AN: So I know that I haven't updated anything since June, and I really do want to apologize for that. Life seems to get in the way, and, now that the semester has started up again and I'm an RA at my school, things are just more hectic than ever before. I realized that I needed to write something, anything, so I wrote this story. It was definitely tough to do because I feel like my creative well has dried up, so you'll have to let me know how I'm doing. If this one-shot goes over well, I'm planning on trying to update Keeping Up Appearances and A Queen's Descent after this. So please, please, PLEASE let me know how I did with this story! Thanks so much for sticking with me even after my lack of updates. You guys rock!
Just a Crush
The definition of a crush never included how long one's crush on another necessarily lasted.
Or, at least, that's what Noelle told herself day after day and year after year for over ten years.
So what that the object of her crush was a charming, ridiculously attractive and intelligent womanizer? So what that she'd seen him with all manner of women—his bimbos of the week as she'd dubbed them—coming and going since the start of their sophomore year of high school?
She knew him. Only she knew him, she told herself. After all, she'd been there when the rest hadn't been. She'd been there when, at the age of five, he'd built her a sandcastle when they'd gone to the beach and called her his princess. And hadn't it been she, Noelle Gray, who'd been his best friend and best confidante when his parents had divorced? But, more than anything, she'd held fast to that cherished memory she had of him when he'd asked her to marry him. At the innocent age of eight and a half, he'd solemnly promised her that he'd marry her on the day they both turned twenty-six. Luckily, they shared a birthday, and, at the age of eight, that twenty-six year mark seemed so far away that she'd agreed enthusiastically and then blushed when he'd leaned over and pecked her cheek to seal the deal.
And so it was that Noelle watched the years pass and felt the wrenching pain when he slowly drifted away from the quiet, mousy girl she'd been and into the social circles of their peers who had been so impossibly beautiful and confident in high school and so much more exciting than she. The promise he'd made her was the only thing that sustained her at times for she believed him and believed that he would come back for her.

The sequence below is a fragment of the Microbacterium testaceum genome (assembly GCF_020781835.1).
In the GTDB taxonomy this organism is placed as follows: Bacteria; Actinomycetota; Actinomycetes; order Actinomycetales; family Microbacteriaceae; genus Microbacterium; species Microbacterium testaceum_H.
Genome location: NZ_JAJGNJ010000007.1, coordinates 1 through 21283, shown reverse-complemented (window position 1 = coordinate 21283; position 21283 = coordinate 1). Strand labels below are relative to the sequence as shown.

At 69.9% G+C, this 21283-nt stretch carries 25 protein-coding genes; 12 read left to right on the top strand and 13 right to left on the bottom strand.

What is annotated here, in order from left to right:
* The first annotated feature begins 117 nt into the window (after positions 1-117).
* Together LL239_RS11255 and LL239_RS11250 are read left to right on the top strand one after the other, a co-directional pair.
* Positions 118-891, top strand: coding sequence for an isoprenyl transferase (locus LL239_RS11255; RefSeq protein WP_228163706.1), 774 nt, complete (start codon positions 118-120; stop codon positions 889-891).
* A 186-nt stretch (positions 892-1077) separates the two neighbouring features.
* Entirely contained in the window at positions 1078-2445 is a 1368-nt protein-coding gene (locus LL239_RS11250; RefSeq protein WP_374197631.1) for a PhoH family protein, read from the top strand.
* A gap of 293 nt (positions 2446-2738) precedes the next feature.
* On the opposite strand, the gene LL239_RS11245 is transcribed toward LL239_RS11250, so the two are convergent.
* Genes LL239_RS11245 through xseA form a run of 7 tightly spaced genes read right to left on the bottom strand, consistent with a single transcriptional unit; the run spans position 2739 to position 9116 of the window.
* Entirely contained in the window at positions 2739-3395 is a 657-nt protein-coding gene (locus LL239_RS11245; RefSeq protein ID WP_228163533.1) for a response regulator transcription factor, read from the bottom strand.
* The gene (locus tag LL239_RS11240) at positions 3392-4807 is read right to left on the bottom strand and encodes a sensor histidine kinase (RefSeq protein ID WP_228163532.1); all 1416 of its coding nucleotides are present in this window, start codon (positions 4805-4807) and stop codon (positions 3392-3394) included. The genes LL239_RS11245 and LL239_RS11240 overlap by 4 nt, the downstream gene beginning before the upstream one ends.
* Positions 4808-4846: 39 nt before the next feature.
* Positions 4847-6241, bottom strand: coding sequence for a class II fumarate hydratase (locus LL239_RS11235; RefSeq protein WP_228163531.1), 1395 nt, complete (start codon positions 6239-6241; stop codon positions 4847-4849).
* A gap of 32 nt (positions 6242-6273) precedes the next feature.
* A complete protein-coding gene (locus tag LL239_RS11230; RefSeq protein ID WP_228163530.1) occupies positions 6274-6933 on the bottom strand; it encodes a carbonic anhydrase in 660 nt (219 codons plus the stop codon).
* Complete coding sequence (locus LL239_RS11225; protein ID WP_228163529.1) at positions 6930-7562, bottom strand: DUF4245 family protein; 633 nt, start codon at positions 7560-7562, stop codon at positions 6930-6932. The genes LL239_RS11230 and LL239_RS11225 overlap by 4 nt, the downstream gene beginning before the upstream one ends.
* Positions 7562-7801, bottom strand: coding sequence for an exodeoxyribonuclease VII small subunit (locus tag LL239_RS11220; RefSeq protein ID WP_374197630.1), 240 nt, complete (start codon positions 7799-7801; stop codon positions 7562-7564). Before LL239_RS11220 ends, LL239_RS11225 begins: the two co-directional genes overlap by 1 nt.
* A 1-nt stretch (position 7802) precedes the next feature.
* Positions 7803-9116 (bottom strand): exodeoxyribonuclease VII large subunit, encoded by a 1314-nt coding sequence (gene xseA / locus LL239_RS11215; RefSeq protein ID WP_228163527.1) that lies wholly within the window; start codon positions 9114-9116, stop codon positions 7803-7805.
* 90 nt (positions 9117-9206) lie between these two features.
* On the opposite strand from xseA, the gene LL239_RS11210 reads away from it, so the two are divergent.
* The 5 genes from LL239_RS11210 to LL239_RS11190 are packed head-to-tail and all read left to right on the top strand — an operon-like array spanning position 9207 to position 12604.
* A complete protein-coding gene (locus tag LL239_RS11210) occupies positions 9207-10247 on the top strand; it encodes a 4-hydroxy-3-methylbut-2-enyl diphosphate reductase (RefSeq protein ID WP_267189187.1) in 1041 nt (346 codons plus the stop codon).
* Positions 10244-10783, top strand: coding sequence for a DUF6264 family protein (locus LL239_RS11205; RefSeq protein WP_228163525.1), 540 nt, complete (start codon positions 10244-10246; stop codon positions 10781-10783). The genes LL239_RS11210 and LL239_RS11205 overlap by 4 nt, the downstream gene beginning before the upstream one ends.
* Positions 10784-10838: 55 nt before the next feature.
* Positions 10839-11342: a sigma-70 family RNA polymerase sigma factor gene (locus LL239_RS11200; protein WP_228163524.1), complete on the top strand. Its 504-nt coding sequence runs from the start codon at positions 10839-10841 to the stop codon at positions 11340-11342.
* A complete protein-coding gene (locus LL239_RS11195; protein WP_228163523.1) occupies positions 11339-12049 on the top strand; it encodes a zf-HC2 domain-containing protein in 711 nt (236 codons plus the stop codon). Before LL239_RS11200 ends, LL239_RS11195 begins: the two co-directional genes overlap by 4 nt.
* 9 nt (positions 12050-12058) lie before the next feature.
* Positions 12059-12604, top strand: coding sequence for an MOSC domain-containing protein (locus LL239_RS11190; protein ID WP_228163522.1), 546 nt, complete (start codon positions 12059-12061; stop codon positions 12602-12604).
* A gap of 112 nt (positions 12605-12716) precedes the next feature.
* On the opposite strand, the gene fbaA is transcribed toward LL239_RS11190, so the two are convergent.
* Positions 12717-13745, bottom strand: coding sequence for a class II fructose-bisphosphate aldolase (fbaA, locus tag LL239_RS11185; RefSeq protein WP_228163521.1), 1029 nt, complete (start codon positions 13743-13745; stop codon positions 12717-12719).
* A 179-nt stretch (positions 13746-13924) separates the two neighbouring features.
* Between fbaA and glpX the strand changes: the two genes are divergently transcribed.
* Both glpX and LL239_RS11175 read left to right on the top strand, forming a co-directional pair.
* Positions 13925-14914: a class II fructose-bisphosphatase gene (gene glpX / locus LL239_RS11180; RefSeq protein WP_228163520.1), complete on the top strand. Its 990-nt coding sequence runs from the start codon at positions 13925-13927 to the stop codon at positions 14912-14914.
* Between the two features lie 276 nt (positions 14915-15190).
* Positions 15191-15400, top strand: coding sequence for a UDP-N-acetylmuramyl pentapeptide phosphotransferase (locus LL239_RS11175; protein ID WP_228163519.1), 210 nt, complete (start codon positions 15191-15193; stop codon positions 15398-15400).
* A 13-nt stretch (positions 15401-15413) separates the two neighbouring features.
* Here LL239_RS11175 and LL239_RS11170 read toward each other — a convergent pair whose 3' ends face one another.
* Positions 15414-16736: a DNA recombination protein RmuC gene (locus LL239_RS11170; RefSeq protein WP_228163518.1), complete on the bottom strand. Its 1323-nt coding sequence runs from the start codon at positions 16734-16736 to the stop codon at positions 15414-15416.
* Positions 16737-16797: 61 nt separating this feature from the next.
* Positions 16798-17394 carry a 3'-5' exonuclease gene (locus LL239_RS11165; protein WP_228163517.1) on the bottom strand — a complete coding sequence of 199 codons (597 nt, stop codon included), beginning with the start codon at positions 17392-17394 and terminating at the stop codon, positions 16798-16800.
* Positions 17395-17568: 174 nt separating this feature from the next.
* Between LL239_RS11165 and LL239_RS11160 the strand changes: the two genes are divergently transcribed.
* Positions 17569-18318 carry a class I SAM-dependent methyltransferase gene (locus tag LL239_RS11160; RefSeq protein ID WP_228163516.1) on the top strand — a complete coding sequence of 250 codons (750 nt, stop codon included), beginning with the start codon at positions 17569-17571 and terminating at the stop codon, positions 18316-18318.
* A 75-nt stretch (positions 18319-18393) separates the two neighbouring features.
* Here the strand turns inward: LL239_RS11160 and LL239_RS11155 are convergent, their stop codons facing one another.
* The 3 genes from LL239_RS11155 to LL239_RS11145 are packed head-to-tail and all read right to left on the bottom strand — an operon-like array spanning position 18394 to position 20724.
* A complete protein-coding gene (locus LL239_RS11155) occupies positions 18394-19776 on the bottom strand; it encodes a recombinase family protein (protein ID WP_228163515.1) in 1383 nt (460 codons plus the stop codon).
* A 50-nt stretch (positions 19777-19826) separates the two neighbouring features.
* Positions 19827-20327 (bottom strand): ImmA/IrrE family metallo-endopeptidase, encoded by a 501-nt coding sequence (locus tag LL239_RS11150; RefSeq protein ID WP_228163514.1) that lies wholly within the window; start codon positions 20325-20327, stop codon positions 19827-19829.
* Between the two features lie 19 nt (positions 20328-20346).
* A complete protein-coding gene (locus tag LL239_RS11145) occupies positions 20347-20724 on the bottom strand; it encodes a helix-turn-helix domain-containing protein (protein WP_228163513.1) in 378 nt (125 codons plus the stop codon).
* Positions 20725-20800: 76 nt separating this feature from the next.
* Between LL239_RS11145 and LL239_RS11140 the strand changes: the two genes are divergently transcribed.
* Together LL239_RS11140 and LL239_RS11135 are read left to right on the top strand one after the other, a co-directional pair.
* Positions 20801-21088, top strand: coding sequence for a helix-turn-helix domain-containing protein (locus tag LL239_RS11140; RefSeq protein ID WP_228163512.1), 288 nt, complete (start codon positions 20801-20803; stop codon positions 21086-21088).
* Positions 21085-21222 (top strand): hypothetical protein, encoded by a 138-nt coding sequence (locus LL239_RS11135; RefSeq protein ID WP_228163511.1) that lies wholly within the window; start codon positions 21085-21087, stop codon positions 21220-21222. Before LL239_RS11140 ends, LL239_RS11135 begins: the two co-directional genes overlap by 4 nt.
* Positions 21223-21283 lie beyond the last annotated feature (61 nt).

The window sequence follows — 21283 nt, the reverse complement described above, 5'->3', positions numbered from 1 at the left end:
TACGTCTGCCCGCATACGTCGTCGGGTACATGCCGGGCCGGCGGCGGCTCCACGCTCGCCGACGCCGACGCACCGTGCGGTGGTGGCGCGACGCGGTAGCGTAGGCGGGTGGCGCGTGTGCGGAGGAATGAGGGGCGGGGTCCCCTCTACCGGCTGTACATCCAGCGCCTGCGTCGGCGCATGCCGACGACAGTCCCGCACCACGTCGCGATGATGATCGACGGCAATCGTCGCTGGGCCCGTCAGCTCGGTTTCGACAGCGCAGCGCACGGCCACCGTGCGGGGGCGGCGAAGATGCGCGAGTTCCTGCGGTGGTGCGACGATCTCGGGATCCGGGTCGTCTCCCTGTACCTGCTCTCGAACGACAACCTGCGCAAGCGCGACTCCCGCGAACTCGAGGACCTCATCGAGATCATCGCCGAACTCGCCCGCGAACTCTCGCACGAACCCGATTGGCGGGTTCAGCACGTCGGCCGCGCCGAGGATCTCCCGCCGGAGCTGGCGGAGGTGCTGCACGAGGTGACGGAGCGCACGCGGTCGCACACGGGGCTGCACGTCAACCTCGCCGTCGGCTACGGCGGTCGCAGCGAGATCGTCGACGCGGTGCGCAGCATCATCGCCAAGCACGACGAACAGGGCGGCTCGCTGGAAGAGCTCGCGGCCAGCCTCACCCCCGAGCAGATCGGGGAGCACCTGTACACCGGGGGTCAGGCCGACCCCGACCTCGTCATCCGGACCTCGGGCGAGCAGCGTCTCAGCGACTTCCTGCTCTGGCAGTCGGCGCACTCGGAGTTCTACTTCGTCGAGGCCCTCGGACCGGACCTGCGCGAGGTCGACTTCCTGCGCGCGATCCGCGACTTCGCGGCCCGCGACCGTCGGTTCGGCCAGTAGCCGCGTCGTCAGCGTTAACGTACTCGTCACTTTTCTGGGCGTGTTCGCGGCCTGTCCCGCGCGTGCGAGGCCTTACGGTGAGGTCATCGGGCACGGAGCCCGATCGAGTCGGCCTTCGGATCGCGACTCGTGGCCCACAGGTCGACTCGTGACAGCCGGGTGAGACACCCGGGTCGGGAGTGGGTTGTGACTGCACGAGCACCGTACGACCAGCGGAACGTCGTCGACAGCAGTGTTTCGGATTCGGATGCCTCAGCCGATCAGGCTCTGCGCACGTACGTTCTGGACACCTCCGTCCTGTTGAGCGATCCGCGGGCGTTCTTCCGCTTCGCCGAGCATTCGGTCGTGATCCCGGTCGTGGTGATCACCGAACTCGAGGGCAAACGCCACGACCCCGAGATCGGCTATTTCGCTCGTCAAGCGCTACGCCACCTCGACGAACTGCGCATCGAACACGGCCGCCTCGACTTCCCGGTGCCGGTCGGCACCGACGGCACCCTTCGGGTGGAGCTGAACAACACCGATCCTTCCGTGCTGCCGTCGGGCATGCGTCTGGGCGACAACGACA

They had grown up as next door neighbors, which had made their friendship that much easier to solidify. But, as the years passed, it had also made it infinitely easier for her to note the sheer number of girls that had come and gone in all manner of dress and undress. And always, there had been a satisfied look on his face as he'd watched his harem come and go.
After high school, they'd gone off in different directions—he to UC Berkeley in the north, and she to the East Coast to NYU. Even there, even after months had passed since she'd seen him, even though she was surrounded by and alluring to the sheer variety of attractive men in the city, even then she thought only of him.
But now, with her twenty-fifth birthday behind her, she began to despair that he might not even remember the promise he'd made her in the third grade.
He still lived in their hometown—she would know, she told herself. She'd run into him weeks before at a wedding reception when his mother had remarried. If it were possible, she knew that he'd grown even more handsome with his dark waves of hair falling over his forehead and those brilliant blue eyes that twinkled when he'd smiled at her.
"Noelle, how have you been? You look great!" He looked genuinely happy to see her, and she wanted to melt on the spot. In fact, she may have if it hadn't been for the voluptuous redhead clinging to his arm and looking bored.
Feeling ridiculously plain with her brown hair pulled back and wearing a green dress that was shades less glamorous than his date's, Noelle steeled her spine and managed to smile back at him. "I'm fine, Ryan. It's really good to see you. Congratulations on your new stepfather."
The corners of his eyes creased appealingly when his smile grew. "Yeah, I'm really happy for Mom. Brett's a great guy." He paused for a moment. "I really feel like we need to get together and catch up sometime soon. Lunch sound good?"
Her heart leapt. "Of course. I'd really like that." She beamed at him as her insides did somersaults.
They'd exchanged numbers, but he'd yet to call her. She wondered if he even remembered that he had her number.
"Oh, come on, Noelle." Her best friend, Casey, sighed exaggeratedly. "It was something he said to you almost twenty years ago. Are you really going to hang onto something an eight year old said?"
Noelle shrugged and turned to stare out the window at the miserable January weather. Central California was rather dreary at this time of the year, and it certainly matched her mood. Perfect. "I know it sounds really crazy, but I can't help it. I really thought giving him my number was a sure thing."
"He's a man, Noelle. There's no sure thing with men." Casey slid an arm around her shoulders. "I know that you think the world of him, but look at his history. The guy has had more girlfriends than anyone else I know. Yeah, he's great to look at, he's smart, and he's pretty frickin' sweet, but that doesn't mean he's the guy for you."
"You mean I'm not the girl for him."
"Did I say that?" Casey asked defensively.
Noelle sighed. "You didn't have to. I can see it for myself. I'm nothing like those women he's always with, and I never will be. Logically, I shouldn't be this hung up on him, and I know that. I'm sure any psychiatrist would tell me that I'm stuck on him because he was a part of my formative years, and I have an unhealthy attachment to him." She shrugged again. "I just don't care about any of that. I know that he's the one for me. I've always known it, and I can't explain it." She turned to see her friend's concerned face. "You should know how I feel."
"I do—but I'm marrying that guy I was sure of," Casey pointed out. "I hate to be a killjoy, but Ryan probably doesn't even remember that he has your number."